1998 Hawaii Amendment 2

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transgender rights in Hawaii
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Baehr v. Lewin (1993)
Baehr v. Miike (1996, 1999)
Constitutional Amendment 2 (1998)
House Bill 444 (2009)
Senate Bill 232 (2011)
Hawaii Marriage Equality Act (2013)

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Constitutional Amendment 2 of 1998 amended the Constitution of Hawaii, granting the state legislature the power to prevent same-sex marriage from being conducted or recognized in Hawaii. Amendment 2 was the first constitutional amendment adopted in the United States that specifically targeted same-sex partnerships.[1]

In 1993, the Hawaii State Supreme Court ruled in Baehr v. Lewin, 852 P.2d 44 (Haw. 1993), that refusing to grant marriage licenses to same-sex couples was discriminatory under that state's constitution. However, the court did not immediately order the state to begin issuing marriage licenses to same-sex couples; rather, it remanded the case to the trial court and ordered the state to justify its position. After the trial court judge rejected the state's justifications for limiting marriage to opposite-sex couples in 1996 (but stayed his ruling to allow the state to appeal to the Supreme Court again), the Hawaii State Legislature passed a proposed constitutional amendment during the 1997 session that would overrule the Supreme Court's 1993 ruling and allow the Legislature to ban same-sex marriage. This constitutional amendment appeared on the 1998 general election ballot as Constitutional Amendment 2.[2]

The question that appeared on the ballot for voters was:[3]

Shall the Constitution of the state of Hawaii be amended to specify that the Legislature shall have the power to reserve marriage to opposite-sex couples?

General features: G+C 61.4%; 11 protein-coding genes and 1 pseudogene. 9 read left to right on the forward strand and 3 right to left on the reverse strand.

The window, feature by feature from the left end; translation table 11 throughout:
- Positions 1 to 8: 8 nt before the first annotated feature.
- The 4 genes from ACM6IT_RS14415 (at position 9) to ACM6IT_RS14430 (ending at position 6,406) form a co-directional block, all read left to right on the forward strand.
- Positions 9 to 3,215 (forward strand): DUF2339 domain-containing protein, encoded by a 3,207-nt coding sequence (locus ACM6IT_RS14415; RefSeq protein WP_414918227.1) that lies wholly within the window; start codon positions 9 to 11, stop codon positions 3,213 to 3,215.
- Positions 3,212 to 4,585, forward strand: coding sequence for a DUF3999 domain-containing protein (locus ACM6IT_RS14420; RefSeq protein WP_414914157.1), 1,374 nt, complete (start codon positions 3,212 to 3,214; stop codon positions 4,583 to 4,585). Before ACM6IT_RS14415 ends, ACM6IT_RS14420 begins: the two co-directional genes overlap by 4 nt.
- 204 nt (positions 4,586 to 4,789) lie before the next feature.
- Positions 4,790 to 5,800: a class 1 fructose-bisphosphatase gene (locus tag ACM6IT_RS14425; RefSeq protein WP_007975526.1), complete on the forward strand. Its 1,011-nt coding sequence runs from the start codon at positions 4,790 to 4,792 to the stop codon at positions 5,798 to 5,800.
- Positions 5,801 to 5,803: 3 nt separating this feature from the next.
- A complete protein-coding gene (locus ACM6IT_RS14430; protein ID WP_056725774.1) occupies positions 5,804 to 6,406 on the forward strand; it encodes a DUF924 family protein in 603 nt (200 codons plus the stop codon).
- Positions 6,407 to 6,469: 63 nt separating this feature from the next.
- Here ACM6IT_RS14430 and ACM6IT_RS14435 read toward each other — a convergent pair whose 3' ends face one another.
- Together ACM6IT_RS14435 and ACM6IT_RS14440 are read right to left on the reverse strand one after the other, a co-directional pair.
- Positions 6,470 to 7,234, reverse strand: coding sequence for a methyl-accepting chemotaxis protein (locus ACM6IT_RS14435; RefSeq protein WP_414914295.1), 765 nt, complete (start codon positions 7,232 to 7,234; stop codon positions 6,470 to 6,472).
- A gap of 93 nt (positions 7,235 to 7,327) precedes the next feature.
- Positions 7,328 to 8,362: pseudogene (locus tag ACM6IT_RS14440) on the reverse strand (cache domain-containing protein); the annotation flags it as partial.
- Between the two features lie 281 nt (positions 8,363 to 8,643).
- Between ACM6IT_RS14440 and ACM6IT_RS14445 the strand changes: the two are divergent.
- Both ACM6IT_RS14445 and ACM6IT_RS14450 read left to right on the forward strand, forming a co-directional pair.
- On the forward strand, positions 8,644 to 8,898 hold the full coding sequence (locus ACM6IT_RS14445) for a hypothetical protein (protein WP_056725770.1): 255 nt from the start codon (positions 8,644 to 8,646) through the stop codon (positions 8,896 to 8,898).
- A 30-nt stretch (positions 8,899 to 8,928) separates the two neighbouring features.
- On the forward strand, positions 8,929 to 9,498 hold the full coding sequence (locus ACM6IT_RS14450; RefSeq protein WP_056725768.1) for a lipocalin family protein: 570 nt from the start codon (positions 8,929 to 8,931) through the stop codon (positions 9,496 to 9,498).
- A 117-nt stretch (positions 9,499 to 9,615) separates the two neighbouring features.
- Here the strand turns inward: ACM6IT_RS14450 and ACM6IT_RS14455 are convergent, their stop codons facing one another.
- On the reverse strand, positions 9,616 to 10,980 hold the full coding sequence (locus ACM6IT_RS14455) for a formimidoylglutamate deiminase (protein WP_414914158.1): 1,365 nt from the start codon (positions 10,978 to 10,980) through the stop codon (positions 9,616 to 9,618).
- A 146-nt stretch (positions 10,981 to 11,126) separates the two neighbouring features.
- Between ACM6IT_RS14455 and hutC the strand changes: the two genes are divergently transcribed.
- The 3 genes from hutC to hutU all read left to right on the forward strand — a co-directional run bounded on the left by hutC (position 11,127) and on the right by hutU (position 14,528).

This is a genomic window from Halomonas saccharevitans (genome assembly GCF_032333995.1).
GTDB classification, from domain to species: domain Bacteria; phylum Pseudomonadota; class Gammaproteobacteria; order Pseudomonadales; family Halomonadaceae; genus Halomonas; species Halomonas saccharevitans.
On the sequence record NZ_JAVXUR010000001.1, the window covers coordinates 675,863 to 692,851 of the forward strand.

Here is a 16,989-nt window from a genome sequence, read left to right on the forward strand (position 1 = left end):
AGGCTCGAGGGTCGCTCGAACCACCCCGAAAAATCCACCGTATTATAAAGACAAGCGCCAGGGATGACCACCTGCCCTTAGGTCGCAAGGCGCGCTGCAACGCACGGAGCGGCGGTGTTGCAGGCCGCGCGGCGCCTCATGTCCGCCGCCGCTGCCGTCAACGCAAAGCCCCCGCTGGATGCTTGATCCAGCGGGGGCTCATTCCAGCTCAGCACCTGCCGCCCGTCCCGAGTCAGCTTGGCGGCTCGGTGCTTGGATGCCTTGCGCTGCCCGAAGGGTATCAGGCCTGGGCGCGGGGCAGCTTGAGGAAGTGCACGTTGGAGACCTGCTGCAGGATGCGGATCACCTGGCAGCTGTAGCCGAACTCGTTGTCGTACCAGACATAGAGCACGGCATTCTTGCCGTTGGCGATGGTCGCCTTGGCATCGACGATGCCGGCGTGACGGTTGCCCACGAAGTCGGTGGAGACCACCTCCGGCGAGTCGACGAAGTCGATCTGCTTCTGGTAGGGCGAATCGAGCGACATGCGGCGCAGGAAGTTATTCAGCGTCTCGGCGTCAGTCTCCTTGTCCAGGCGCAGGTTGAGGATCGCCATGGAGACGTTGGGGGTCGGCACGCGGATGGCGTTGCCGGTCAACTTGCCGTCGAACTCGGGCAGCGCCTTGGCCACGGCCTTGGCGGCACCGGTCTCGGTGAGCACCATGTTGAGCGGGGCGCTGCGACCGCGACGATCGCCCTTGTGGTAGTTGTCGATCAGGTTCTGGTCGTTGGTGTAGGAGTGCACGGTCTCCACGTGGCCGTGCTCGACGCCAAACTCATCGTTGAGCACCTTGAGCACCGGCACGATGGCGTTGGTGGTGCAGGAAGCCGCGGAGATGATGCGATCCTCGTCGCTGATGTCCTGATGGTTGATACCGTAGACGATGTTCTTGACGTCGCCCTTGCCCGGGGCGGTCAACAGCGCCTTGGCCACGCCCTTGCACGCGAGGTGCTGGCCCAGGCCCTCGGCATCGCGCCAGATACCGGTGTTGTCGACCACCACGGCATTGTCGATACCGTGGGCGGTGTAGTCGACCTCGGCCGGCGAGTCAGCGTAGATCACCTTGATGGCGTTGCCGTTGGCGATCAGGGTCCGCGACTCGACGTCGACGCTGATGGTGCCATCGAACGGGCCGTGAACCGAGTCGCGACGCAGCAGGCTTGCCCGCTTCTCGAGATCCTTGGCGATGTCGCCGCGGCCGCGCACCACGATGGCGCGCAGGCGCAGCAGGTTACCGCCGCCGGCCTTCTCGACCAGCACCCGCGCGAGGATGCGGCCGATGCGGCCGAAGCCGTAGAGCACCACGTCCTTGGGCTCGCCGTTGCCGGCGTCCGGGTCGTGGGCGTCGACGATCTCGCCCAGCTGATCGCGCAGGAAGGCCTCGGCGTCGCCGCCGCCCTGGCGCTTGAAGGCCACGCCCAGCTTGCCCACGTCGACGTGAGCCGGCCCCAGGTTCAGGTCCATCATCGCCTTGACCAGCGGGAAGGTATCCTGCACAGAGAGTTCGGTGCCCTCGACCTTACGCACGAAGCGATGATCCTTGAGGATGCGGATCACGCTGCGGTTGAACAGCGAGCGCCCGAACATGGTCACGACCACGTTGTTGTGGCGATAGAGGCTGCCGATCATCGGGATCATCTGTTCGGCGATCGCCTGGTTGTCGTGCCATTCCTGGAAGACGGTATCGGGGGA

Amendment 2 differed from amendments that followed in other states in that it did not write a ban on same-sex marriage into the state's constitution; rather, it allowed the state legislature to enact such a ban.[4] On November 3, 1998, Hawaii voters approved the amendment by a vote of 69.2–28.6%,[5] and the state legislature exercised its power to ban same-sex marriage.[4]

The language added by the amendment reads:[6]

The legislature shall have the power to reserve marriage to opposite-sex couples.

— Article I, section 23, The Constitution of the State of Hawaii

On October 14, 2013, Hawaii Attorney General David M. Louie stated in a formal legal opinion that Amendment 2 does not prevent the state legislature from legalizing same-sex marriage,[7] which it did in November 2013 with the Hawaii Marriage Equality Act.

Results of voteEdit

Constitutional amendment
Choice Votes %
  Yes 285,384 69.2
No 117,827 28.6
Valid votes 403,211 97.8
Invalid or blank votes 9,309 2.2
Total votes 412,520 100.00
Registered voters and turnout 601,404 68.6
Source: Hawaii Office of Elections (November 4, 1998). "1998 General Election Statewide Summary Report". Retrieved 29 April 2022.


  1. ^ "Baehr v. Miike". Lambda Legal. Archived from the original on 3 February 2012. Retrieved 28 April 2022.
  2. ^ Wilson, Christie (24 January 2010). "Same-sex marriage issue has endured a long fight in Hawaii". The Honolulu Advertiser. Archived from the original on 14 December 2010. Retrieved 29 April 2022.
  3. ^ Gima, Craig (7 October 1998). "Same-sex vote won't answer all questions". Honolulu Star-Bulletin. Archived from the original on 7 August 2010. Retrieved 29 April 2022.
  4. ^ a b Niesse, Mark (23 February 2009). "Hawaii is latest civil unions battleground". Taiwan News. Associated Press. Archived from the original on 29 April 2022. Retrieved 29 April 2022.
  5. ^ "General Election 1998" (pdf). Hawaii Office of Elections. 3 November 1998. p. 4. Archived from the original on 2 June 2006. Retrieved 29 April 2022.
  6. ^ Hawaii Legislative Reference Bureau. "Article I: Bill of Rights". The Constitution of the State of Hawaii. Archived from the original on 21 February 2006. Retrieved 29 April 2022.
  7. ^ "Haw. Atty. Gen. Op. No. 13-1" (pdf). 14 October 2013. Archived (PDF) from the original on 12 November 2013. Retrieved 29 April 2022.

See alsoEdit